Liked by 4 people

    • mitchteemley says:

      Thanks, Steve, and I agree! I’ve often quoted the NASB translation “God causes all things to work together for good” in support of the same point. When I say, “why (at least some) bad things happen,” I really do mean that God ‘allows’ them to happen, not that he designs or orchestrates them to do so, but that he is infinitely able to bring good from them. You make a good point re. the wording.

      Liked by 2 people

    • numrhood says:

      steve quote romans 33:53


  10. Sometimes it’s easier to spy God’s reasons for the hard stuff in life when we’re looking in life’s rear-view mirror. Thanks for sharing this account from your own life, and thanks for making me stop to ponder my own life. ~ Cindie

    Liked by 2 people

  11. Yernasia Quorelios says:

    💜 3DExistence and Experience


    Liked by 1 person

  12. leendadll says:

    When struggling for meaning to things, I remind myself that not seeing a pupose doesn’t mean it isn’t there. Maybe it’s a piece to a bigger puzzle. Or maybe the purpose was something that can’t bee seen – an accident avoided or I was a piece in someone else’s puzzle.

    Liked by 3 people

  13. I have seen God turn many tragic or bad things into good for the glory of God. Like Cindie stated, they were more easily recognized when looking through, “life’s rear-view mirror.” At the moment, I didn’t see what good could come from the situation but had to trust God’s sovereignty.

    Liked by 3 people

  14. ejstoo says:

    Sometimes things happen because people make poor decisions. Sometimes it helps them make decision to make better decisions and sometimes not. Glad things worked out.

    Liked by 3 people

  15. karanoel says:

    Powerful post, Mitch!

    Liked by 1 person

  16. Mary Sweeney says:

    Thanks for sharing this, Mitch! God DID have a greater purpose!

    Liked by 1 person

  17. I accidently stumbled upon this lovely post… or did I? 😉
    It was pleasure to read your thoughts, thank-you.

    Liked by 1 person

  18. Mitch, doesn’t it make life DO much easier when we believe God has a reason for everything, and that reason is good?

    Liked by 1 person

  19. Holy lemon-AID, Desk-jockey! So well said. 🙂

    Liked by 1 person

  20. Ann Coleman says:

    I admit I struggle with this one. I can believe that God can make good things come out of any situation, and that he will do that if we’re open to it. And I can believe that sometimes bad things happen for a good reason that we just can’t see right away, if ever. But I’m not sure about everything always happening according to plan. That’s a hard one for a parent whose child has just died to believe, for instance. So, as I say, I struggle.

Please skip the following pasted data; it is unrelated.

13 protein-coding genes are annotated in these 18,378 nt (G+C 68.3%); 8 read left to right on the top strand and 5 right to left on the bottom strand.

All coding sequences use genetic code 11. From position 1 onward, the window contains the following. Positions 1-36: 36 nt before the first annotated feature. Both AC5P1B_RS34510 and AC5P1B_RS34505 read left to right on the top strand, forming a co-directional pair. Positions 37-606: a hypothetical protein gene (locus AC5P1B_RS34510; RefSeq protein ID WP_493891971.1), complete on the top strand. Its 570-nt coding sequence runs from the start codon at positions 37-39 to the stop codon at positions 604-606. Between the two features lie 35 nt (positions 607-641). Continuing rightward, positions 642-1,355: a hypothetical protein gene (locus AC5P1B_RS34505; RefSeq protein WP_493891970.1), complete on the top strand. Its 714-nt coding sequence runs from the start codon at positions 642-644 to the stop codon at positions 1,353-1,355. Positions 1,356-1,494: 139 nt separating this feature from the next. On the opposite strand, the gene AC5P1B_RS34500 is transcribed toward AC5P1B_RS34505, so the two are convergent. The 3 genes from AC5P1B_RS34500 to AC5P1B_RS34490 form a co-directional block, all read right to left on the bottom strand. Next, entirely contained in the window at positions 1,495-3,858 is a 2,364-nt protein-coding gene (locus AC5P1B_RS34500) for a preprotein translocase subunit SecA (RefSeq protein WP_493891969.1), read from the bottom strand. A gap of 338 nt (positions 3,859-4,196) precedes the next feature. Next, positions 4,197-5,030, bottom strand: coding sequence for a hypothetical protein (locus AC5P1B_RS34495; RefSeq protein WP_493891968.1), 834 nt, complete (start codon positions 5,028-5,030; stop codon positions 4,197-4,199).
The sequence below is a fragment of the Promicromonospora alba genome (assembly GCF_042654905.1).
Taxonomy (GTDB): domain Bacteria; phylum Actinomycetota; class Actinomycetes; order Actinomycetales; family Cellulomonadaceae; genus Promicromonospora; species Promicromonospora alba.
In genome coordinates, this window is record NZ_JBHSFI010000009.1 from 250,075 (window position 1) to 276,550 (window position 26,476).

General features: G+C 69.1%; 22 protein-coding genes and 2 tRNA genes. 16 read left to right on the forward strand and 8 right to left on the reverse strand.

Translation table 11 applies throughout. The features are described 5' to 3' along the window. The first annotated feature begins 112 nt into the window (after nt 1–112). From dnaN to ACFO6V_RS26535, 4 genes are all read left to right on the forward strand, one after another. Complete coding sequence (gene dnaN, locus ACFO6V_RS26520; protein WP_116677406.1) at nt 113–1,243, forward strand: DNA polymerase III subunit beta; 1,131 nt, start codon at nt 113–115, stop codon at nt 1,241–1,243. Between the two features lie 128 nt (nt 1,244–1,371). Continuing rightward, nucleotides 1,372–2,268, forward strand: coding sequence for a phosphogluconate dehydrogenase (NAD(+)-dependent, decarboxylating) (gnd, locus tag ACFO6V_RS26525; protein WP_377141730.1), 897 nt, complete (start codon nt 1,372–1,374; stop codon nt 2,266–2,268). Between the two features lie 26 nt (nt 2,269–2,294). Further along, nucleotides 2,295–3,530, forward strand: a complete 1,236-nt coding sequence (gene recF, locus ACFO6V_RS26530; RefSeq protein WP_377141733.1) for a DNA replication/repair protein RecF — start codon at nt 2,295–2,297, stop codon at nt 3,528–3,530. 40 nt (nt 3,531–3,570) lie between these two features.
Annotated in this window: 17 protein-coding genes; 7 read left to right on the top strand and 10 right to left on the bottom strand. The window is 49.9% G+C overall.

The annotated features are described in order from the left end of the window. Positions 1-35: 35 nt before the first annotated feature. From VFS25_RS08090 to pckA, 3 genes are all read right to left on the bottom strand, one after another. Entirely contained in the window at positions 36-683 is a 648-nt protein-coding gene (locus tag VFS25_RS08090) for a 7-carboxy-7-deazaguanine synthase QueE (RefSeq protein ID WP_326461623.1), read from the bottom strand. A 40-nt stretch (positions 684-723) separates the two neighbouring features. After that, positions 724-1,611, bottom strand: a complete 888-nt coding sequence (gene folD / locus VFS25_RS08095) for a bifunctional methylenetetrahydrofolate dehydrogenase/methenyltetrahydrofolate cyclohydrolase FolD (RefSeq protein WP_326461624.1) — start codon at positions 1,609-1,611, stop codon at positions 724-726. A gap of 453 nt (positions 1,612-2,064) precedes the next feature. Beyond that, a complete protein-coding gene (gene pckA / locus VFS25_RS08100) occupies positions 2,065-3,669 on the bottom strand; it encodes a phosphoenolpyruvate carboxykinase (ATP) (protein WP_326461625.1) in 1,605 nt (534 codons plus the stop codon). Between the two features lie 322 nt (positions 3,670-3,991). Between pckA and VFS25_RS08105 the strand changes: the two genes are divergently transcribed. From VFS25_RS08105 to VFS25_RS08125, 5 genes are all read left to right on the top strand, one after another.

Liked by 1 person

  21. K.L. Hale says:

    Amen, Mitch! I’ve been in two accidents, one was a motorcycle accident at 36 that has wreaked havoc to this day. The other last year when I was rear-ended by a retired music teacher in my area. We both have some additional lower back issues, but bonded over coffee (I was headed to a coffee shop and he hit me reaching down for his!) and God’s grace. We don’t see the big picture. But I love keeping my view as wide as possible and staying in the plan (and my lane, too! Lol).

    Liked by 1 person

  22. Gary Fultz says:

    I’ll admit to some Eeyore moments lacking enthusiasm about God’s plans and out-workings in life. 40 years of death valley crossings with a few mount Everest moments with a bright but severely crippled child seemed to put us in the “hard to sell” pumpkin patch. “But God” (two amazing words when joined) has given us many stories, way beyond the life flights, casts and surgeries.

    Liked by 1 person

  23. Wise Hearted says:

    I like to think of this way. Nothing happen in my life that God cannot use for His glory and my good. I believe that because He walks with through the Holy Spirit that lives in my soul. So everything that happens to me brought on by my hands, others hands, God’s hand has to go through God to get to me. I like the way you progressed to your answer for why….

    Liked by 1 person

  24. numrhood says:

    do you owe a 53 year old automobile & a 25 dollar bill & a 45 dollar bill

    Liked by 1 person

  25. PS says:

    Ecclesiastical. So that we find nothing but God! Retired firefighter. Familiar with grief and sorrow.

    Liked by 1 person

  26. cushn4 says:

    Thank you for your writing. I have been struggling with my “purpose” since reaching a milestone in life, retirement. I also recently came across many different bible devotionals centering around the “Joseph” theme and how he was sold to slavery, but it was meant for good. Your words reinforce the message God is trying to instill in me at this restful, but restless time in my life. God bless you and hope God will bring complete healing to your aches and pains. I will say a prayer for you and the addict, Christopher.

    Liked by 1 person